Who Has The DAC?: Or How I Found Out I Had The Dedicated Admin Connection On SQL Server

Here’s a quick little snippet of T-SQL script that will hopefully prove handy to someone (and that I’ll end up googling at some point and find my own blog post).

Are you trying to determine who is currently using the dedicated admin connection (aka DAC) on a particular SQL Server? Did SSMS give you a funny error leading you to believe you might not have the DAC?

The query below will reveal which session is using the dedicated admin connection. If no rows are returned then no one is using the DAC on that particular SQL Server instance and it’s yours for the taking!

SELECT	e.name, s.session_id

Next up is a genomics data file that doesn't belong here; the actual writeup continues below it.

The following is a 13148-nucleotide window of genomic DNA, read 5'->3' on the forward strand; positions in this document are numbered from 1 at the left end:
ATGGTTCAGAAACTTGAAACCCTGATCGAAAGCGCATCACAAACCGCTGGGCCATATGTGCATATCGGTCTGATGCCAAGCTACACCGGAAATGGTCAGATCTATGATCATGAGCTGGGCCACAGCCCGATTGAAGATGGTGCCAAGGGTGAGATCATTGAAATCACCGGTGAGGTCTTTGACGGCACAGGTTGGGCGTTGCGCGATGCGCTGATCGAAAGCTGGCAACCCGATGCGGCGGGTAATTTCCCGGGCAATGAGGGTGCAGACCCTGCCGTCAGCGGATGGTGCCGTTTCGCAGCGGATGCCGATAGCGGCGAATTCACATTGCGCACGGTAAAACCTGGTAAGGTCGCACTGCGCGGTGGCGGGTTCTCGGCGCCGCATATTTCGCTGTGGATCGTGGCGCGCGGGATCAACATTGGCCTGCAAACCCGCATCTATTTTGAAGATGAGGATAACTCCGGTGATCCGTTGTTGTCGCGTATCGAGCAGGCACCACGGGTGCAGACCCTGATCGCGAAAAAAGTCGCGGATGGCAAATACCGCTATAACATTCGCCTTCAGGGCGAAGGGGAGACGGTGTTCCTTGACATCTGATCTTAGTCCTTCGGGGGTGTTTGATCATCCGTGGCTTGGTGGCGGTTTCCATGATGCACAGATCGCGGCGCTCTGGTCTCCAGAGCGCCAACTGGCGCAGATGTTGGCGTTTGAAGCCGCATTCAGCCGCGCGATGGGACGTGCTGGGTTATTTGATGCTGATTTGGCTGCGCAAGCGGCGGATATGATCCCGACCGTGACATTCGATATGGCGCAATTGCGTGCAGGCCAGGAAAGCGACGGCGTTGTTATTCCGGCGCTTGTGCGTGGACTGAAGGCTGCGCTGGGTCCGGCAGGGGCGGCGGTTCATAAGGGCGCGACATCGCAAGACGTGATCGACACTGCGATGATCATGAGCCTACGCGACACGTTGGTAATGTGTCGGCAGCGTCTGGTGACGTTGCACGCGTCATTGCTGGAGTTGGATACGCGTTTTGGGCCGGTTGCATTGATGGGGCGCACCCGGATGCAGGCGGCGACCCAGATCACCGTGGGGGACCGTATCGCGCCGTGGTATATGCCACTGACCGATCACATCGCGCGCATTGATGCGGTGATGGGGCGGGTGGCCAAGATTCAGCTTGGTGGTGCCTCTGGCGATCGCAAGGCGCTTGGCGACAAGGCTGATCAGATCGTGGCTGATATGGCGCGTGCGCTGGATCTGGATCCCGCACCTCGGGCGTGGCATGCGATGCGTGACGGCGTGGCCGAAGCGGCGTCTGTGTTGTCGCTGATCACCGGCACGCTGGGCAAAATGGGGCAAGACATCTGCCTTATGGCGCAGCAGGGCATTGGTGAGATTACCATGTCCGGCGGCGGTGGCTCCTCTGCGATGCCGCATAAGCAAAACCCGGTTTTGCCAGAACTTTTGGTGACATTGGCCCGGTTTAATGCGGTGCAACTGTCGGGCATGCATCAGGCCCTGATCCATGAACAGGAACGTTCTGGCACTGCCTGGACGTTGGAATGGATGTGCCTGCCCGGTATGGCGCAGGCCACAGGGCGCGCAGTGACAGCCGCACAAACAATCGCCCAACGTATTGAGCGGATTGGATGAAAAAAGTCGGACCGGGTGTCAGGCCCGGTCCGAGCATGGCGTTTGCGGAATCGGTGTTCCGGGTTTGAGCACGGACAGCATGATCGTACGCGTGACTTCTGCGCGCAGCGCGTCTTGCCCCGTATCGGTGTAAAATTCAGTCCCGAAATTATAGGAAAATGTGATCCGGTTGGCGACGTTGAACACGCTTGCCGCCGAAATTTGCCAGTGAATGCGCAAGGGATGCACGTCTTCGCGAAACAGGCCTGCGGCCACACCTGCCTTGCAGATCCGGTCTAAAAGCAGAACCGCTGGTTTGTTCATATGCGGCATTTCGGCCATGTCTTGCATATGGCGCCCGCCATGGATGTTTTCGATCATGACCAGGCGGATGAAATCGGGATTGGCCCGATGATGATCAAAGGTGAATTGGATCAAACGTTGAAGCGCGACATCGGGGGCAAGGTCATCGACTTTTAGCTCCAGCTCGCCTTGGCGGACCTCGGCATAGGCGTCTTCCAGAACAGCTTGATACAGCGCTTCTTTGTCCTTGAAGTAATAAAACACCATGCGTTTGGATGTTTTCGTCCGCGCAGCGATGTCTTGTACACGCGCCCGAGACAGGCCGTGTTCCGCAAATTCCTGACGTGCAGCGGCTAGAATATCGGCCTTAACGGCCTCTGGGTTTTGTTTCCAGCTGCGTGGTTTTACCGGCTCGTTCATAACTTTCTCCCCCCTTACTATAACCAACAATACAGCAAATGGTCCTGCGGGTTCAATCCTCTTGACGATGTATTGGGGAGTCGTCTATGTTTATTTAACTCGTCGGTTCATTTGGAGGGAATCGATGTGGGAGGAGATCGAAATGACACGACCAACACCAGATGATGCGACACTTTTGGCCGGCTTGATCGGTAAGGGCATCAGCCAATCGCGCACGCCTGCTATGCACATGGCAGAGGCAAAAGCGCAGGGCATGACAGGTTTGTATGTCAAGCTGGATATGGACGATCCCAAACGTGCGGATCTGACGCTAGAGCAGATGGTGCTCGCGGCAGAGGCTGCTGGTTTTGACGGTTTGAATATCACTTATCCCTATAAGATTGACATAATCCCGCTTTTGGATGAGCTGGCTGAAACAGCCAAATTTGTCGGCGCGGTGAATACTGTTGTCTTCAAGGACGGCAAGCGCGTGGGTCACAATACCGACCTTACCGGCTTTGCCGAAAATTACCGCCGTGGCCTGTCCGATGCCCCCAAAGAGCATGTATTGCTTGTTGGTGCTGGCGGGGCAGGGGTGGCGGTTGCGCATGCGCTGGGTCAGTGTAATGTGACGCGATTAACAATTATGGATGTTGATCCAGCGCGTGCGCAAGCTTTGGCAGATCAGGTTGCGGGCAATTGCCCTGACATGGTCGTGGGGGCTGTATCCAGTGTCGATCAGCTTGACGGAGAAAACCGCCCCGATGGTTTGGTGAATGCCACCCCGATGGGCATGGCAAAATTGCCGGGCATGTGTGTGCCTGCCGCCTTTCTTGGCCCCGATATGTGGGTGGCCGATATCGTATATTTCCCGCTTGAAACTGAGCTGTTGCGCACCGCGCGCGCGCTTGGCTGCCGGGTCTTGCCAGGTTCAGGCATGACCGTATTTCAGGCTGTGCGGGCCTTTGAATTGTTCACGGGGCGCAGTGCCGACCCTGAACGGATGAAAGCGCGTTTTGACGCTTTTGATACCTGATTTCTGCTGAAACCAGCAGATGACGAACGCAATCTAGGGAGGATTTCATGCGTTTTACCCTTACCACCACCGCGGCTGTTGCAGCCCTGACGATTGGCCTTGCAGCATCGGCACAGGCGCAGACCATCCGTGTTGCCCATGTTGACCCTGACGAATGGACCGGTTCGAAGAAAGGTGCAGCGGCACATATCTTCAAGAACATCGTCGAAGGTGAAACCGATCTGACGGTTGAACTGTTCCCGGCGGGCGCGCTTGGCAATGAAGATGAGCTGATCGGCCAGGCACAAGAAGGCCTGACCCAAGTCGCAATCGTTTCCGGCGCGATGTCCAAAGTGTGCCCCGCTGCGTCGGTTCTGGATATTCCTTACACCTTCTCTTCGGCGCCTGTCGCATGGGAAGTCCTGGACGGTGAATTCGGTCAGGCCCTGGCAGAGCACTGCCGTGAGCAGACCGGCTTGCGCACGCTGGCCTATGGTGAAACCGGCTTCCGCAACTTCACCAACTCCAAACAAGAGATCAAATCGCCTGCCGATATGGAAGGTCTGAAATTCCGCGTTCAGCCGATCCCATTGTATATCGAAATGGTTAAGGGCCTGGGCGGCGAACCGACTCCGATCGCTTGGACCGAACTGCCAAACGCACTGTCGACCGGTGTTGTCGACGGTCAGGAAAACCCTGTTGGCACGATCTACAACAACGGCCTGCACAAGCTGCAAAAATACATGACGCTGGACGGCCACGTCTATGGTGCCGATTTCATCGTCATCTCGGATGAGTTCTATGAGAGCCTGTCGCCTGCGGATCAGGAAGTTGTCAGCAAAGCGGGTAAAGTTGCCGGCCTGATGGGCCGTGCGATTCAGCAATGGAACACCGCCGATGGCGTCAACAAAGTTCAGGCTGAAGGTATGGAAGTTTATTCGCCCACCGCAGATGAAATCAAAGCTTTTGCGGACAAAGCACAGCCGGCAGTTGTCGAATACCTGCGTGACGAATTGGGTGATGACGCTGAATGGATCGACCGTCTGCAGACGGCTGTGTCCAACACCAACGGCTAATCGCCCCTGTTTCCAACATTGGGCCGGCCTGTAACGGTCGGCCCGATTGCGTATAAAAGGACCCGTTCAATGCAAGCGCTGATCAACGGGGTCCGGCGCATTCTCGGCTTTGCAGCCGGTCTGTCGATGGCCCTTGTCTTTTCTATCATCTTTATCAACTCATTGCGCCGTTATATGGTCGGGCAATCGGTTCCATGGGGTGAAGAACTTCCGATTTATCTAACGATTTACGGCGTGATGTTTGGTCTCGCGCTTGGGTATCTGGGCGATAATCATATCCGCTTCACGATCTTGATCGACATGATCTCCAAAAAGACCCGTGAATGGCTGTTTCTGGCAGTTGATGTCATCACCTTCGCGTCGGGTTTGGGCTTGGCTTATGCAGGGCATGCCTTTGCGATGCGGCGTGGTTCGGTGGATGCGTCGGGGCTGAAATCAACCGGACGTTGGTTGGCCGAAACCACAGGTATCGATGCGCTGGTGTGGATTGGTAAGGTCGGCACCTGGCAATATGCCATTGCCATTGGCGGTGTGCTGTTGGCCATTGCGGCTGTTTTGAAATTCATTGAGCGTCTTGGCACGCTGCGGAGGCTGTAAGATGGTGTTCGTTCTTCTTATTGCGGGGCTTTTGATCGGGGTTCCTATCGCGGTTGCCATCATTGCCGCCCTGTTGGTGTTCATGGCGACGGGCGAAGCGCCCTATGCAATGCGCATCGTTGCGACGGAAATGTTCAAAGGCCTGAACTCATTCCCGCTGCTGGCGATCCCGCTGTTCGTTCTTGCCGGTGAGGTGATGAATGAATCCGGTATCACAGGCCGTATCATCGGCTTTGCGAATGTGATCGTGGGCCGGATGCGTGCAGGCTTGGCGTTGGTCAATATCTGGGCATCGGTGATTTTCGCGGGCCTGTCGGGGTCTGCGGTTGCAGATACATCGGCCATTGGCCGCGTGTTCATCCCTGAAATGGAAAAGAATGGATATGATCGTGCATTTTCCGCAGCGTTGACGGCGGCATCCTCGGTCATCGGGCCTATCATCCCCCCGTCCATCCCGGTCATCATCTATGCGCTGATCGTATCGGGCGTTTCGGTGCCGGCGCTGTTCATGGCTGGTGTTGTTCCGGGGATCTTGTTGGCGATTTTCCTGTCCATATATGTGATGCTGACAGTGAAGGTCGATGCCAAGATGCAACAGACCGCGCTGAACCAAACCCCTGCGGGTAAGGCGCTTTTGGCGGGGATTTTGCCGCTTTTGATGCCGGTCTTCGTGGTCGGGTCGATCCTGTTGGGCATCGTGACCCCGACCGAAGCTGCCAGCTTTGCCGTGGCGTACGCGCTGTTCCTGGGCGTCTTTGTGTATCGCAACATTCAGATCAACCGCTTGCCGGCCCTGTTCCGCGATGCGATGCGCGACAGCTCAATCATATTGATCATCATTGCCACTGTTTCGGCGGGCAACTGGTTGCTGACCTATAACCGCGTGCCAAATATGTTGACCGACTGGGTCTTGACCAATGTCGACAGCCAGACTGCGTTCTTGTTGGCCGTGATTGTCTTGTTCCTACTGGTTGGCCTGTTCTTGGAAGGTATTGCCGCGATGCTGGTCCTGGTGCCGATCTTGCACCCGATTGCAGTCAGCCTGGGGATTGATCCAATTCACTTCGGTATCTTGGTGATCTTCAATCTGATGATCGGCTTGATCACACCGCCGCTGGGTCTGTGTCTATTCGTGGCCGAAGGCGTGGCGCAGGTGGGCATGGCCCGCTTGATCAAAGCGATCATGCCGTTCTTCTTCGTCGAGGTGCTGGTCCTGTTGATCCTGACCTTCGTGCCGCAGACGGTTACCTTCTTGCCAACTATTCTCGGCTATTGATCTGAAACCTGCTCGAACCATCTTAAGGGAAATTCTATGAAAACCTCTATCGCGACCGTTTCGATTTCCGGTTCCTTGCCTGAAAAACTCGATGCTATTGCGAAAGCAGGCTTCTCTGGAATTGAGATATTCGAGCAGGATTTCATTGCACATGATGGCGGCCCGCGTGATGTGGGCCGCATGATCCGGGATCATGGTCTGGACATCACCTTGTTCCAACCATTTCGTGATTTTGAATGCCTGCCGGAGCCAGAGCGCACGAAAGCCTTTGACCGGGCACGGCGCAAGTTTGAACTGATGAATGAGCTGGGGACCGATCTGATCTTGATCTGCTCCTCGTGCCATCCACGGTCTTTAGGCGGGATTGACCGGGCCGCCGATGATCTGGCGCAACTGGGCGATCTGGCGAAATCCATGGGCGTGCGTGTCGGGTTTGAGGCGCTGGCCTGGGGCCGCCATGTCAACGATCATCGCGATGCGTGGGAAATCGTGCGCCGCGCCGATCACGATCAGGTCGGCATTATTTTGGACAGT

, s.host_name
		, s.login_name
FROM	sys.tcp_endpoints as e 
JOIN	sys.dm_exec_sessions as s	ON	e.endpoint_id = s.endpoint_id
WHERE	e.name='Dedicated Admin Connection'

Sometimes I wish I could make these blog posts much more complicated so they’d fill up more space but seriously that’s all there is to it.

Perhaps you’re wondering what the heck a dedicated admin connection is? Here’s the definition from Microsoft TechNet:

The DAC allows an administrator to access a running instance of SQL Server Database Engine to troubleshoot problems on the server—even when the server is unresponsive to other client connections.

In my case it’s been a pretty handy way to flip a database from single-user mode back to multi-user.


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